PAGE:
Dams spill as designed
(Grass Valley, Jan. 9, 2023) The ongoing storms are filling local reservoirs to capacity, according to the Nevada Irrigation District (NID). The District’s dam system is functioning as it should.
“None of the flows are beyond the capacity of the District’s dams or spillways to safely pass,” said NID’s Director of Power Systems Keane Sommers. “The current flows are fairly routine in nature and similar to those experienced in prior years.”
Both Rollins Reservoir (capacity of 65,998 acre-feet) and Combie Reservoir (capacity of 5,555 acre-feet) are full and have been spilling for days. Scotts Flat Reservoir (capacity of 48,547 acre-feet) is projected to spill on Monday, January 9.
The dams have "spillways" designed to automatically release high flows prior to causing a dam safety issue. Despite the dramatics of cascading water, the flows from the dams are well below the threshold for high flow notification, which is 20,000 cubic feet per second (cfs) at Rollins and Combie and 15,000 cfs at Scotts Flat. “Cfs” is the unit of measurement referring to the volume of water flow. The current flow out of Rollins Dam is approximately 1,750 cfs, compared to the peak flow of about 6,300 cfs on Dec. 31. The current flow out of Combie Reservoir is higher, approximately 2,550 cfs. The peak flow was approximately 9,900 cfs on Dec. 31, 2022.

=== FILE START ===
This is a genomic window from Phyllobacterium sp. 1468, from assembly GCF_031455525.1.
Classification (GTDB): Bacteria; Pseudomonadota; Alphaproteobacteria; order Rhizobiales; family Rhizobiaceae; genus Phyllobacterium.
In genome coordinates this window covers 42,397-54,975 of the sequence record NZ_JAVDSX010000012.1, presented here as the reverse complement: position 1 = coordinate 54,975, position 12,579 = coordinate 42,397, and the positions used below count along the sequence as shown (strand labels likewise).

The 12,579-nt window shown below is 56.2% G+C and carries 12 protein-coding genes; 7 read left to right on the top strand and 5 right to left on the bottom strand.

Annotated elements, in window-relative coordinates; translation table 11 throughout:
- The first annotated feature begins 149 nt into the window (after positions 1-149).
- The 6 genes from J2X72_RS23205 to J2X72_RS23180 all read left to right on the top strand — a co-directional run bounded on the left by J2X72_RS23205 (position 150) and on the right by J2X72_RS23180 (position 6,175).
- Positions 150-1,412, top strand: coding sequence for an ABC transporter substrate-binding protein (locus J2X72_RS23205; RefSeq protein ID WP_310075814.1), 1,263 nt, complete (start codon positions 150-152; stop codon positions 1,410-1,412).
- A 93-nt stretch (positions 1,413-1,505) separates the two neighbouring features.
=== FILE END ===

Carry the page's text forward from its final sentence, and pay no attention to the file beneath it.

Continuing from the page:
Of note, because Rollins and Combie Reservoirs are already spilling, the District has no ability to significantly reduce flows in the Bear River at this time.
“Flows will increase and decrease as rain moves in and out of the area,” Sommers said. “Scotts Flat Dam will begin to spill soon, which will increase flows in Deer Creek. Flooding may occur in low-lying and poor drainage areas. Expect flooding in the usual places.”
He noted that as part of NID’s normal storm response, the District has increased patrols of infrastructure structures.